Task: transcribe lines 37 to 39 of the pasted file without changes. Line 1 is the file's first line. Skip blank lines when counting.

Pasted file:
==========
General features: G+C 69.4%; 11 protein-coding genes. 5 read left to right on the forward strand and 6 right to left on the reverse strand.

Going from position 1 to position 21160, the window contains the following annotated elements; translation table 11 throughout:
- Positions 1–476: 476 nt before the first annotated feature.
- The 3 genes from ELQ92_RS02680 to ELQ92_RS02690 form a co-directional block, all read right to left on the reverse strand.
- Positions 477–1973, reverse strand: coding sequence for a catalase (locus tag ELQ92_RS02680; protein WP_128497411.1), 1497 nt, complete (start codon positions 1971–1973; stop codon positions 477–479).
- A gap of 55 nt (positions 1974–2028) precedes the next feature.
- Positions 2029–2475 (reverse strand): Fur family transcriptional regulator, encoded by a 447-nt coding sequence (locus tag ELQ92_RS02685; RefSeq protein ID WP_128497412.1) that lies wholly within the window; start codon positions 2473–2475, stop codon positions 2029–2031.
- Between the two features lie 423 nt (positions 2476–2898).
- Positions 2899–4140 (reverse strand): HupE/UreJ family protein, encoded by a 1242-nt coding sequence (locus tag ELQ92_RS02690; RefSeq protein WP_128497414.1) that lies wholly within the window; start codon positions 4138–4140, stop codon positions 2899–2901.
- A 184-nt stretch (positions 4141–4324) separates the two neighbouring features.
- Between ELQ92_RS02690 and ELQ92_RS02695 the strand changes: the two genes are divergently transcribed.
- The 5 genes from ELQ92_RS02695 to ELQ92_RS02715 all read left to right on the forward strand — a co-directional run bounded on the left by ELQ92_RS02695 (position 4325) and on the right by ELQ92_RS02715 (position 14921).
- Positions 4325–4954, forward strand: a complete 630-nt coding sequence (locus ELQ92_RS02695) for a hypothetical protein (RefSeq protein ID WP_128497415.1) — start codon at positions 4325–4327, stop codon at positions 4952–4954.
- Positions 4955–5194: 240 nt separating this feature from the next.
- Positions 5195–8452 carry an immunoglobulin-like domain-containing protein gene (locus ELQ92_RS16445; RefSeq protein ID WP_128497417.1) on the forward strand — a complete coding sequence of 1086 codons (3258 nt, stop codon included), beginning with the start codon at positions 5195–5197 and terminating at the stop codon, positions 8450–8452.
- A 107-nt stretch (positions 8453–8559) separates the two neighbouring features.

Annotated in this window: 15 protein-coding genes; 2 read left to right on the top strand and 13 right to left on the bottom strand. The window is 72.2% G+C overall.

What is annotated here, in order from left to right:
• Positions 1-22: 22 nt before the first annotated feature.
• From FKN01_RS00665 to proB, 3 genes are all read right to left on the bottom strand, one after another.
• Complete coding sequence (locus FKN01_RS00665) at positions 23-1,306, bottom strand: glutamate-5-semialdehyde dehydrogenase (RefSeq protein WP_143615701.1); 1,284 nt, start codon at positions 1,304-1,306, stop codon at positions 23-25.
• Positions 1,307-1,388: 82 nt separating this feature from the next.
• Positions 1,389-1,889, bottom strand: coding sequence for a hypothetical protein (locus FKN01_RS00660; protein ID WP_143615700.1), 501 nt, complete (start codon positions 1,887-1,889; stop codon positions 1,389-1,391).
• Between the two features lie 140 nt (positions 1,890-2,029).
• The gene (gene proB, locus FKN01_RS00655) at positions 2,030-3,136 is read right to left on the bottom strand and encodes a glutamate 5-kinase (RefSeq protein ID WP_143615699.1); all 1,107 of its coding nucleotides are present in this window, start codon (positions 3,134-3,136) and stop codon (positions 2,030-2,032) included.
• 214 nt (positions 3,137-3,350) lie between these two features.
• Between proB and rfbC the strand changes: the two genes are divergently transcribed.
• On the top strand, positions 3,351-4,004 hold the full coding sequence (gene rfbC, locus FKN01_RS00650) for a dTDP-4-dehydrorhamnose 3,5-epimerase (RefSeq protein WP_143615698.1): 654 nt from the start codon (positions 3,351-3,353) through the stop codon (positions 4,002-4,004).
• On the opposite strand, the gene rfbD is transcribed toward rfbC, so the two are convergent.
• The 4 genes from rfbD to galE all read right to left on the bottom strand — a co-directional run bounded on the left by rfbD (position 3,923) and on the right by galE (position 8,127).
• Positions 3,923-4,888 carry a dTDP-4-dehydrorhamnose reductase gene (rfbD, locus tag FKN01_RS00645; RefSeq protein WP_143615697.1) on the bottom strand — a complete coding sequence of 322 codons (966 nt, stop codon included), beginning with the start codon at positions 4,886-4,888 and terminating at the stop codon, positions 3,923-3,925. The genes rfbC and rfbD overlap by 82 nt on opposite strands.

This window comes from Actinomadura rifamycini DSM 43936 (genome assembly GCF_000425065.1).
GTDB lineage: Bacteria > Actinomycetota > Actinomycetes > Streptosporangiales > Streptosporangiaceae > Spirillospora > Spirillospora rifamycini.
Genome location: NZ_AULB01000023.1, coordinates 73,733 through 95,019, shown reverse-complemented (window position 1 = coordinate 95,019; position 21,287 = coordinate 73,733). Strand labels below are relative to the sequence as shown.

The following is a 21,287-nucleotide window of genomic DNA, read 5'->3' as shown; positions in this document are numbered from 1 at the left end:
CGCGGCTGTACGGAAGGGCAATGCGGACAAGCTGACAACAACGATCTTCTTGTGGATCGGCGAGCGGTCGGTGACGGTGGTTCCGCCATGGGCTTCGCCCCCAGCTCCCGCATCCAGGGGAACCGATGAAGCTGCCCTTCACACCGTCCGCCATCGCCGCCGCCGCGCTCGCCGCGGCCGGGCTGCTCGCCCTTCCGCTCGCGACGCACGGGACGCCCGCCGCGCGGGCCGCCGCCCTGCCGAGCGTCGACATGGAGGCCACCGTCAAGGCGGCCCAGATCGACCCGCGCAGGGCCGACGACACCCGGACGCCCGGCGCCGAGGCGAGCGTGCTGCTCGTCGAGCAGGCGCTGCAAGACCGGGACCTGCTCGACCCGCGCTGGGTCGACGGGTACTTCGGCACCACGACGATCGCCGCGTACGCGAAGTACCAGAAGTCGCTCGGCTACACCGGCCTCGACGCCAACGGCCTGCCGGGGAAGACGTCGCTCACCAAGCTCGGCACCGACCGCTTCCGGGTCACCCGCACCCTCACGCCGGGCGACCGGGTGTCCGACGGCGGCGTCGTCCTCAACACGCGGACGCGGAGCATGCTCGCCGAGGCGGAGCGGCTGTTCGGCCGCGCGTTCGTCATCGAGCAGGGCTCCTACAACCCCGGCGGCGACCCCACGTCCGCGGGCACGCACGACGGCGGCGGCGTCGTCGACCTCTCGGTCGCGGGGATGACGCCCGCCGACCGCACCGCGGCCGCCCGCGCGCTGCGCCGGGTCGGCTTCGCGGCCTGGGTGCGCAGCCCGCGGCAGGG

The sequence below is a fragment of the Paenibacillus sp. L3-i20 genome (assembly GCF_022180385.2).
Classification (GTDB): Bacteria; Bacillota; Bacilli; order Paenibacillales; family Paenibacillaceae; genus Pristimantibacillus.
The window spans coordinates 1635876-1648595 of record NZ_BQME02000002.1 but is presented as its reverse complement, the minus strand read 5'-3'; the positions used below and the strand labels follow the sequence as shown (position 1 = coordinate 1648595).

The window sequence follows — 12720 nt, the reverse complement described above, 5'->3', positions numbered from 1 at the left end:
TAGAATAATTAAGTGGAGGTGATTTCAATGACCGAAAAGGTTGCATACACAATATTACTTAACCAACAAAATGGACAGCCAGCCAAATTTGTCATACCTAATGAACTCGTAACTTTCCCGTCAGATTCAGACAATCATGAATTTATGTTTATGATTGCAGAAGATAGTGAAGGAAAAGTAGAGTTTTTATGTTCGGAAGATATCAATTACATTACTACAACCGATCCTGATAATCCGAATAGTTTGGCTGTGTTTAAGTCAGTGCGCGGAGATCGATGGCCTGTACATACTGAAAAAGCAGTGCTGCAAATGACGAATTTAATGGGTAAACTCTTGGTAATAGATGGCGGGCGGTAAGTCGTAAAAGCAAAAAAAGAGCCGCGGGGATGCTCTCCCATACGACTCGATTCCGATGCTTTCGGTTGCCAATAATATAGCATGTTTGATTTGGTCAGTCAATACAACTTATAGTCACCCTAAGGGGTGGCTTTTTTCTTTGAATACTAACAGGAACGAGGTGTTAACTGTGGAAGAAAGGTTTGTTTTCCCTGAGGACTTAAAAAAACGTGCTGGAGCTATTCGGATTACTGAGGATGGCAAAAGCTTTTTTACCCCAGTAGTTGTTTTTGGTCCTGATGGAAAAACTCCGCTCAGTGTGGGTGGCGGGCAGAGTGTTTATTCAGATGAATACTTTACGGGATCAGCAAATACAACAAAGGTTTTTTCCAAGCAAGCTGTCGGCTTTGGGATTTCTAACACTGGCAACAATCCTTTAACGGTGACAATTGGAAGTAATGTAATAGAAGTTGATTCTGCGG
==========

The sequence below is a fragment of the Paenibacillus sp. L3-i20 genome (assembly GCF_022180385.2).
Classification (GTDB): Bacteria; Bacillota; Bacilli; order Paenibacillales; family Paenibacillaceae; genus Pristimantibacillus.
The window spans coordinates 1635876-1648595 of record NZ_BQME02000002.1 but is presented as its reverse complement, the minus strand read 5'-3'; the positions used below and the strand labels follow the sequence as shown (position 1 = coordinate 1648595).